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Originally published May 23 2014

Surgery, radiation provide 'no benefit' for elderly prostate cancer patients, study finds

by Jonathan Benson, staff writer

(NaturalNews) Elderly men who have been diagnosed with prostate cancer may want to skip out on getting treatment, suggests a new study published in the peer-reviewed journal Cancer. Researchers from the University of California, Los Angeles, (UCLA) discovered that aggressive cancer therapies like surgery and radiation provide no benefits for many elderly men, and may cause some of them to become sicker or die early.

The reason for this is that surgery and radiation are extremely harsh on the body, not to mention the fact that many elderly men with prostate cancer also have other health conditions that put them at higher risk of suffering adverse events. Based on the data, surgery and radiation provide little or no benefit for men who rank higher on the Charlson index, which measures the 10-year mortality rate for patients with multiple conditions.

Timothy Daskivich, a UCLA Robert Wood Johnson fellow, and his colleagues looked at 140,553 men aged 66 years or older who were diagnosed with early-stage prostate cancer. All of the men had been diagnosed with the condition between 1991 and 2007 as part of the Surveillance, Epidemiology and End Results (SEER) Medicare database, and some of them also suffered from other serious health conditions.

After assessing and ranking the men using the Charlson index, the team found that men with other major health conditions, including things like chronic obstructive pulmonary disease (COPD), diabetes and heart disease, did not fare any better than other men when receiving conventional treatment for prostate cancer. The mortality risk, in other words, was relatively equal across the board, indicating no positive effects from the treatment.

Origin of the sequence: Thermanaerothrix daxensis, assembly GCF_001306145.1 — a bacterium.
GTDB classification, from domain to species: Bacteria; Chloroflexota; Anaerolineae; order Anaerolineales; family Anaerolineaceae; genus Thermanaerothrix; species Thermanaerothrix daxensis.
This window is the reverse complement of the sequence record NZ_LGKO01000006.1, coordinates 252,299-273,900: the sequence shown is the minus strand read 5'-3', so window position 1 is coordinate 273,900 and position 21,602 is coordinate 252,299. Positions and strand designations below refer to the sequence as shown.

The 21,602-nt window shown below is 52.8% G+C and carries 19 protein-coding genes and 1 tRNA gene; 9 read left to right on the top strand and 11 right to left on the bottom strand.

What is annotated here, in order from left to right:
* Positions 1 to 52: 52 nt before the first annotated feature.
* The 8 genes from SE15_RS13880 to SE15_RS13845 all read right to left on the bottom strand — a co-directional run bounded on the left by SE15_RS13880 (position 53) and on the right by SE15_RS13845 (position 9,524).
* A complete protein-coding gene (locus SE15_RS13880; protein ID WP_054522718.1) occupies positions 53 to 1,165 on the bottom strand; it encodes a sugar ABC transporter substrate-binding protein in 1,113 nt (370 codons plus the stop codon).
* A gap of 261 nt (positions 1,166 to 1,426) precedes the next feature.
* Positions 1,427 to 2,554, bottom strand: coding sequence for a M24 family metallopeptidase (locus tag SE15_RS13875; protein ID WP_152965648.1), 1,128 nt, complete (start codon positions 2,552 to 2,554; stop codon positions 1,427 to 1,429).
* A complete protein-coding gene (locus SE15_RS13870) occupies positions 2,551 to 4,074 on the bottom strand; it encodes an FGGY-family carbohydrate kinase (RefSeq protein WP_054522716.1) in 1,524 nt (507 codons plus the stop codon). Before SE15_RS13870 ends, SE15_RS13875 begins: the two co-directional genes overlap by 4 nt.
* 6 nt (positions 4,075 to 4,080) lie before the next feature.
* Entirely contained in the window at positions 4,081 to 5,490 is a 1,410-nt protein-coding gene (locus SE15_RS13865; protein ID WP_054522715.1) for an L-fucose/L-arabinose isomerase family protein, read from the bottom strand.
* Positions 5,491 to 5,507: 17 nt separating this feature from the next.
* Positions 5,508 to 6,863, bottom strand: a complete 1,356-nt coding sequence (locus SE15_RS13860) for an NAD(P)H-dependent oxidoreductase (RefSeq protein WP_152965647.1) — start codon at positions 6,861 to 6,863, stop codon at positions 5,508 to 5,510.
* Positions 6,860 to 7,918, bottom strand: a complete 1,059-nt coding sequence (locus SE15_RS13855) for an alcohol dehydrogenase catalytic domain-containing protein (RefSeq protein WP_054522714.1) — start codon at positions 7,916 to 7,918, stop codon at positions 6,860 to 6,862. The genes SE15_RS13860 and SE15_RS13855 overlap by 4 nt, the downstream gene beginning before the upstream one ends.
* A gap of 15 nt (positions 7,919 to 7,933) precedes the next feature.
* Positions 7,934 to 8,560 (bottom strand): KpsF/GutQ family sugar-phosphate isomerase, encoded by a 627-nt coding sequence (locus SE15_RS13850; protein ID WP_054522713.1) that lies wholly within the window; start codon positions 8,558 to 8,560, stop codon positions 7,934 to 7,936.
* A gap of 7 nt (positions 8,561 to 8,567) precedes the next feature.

Besides providing no benefits, surgery and radiation often destroy men's bodies

At the same time, prostate cancer treatments come with very serious health risks, including the risk of impotence, urinary incontinence and bowel problems. Men who undergo these treatments not only increase their chances of suffering more health problems but also stand to gain little in terms of life extension, a finding which suggests that they are better off just eating healthy and living their lives as normal.

"In the past, we've relied on the basic argument that older and sicker men are much more likely to die of other things besides their prostate cancer that exposing them to aggressive treatment, and its debilitating side effects is a poor gamble," stated Daskivich. "Now we've shown that aggressive treatment of these men is ineffective. This information will help these men better maximize the quality of their remaining years."

The findings are especially applicable among men who are expected to die within 10 years or less, or who suffer from few other health conditions. Those men who ranked at a 3 or higher on the Charlson index -- that is, men with multiple co-morbidities -- saw absolutely no benefits, on average, from getting the treatment. Those with less than a 3, however, saw some improvements.

But overall, the indication is that undergoing prostate cancer treatments is more troublesome and risky for elderly men than it is actually worth, and that going a different route may be more beneficial. Despite its weak points, the new study reiterates the importance of carefully thinking through what prostate cancer treatments involve before agreeing to receive them.

"The guidelines suggest the men with life expectancies of less than 10 years shouldn't be treated aggressively, but life expectancy is difficult to measure accurately," added Daskivich. "This data clearly defines a subset of patients who should avoid therapies that will only cause them problems they don't already have."

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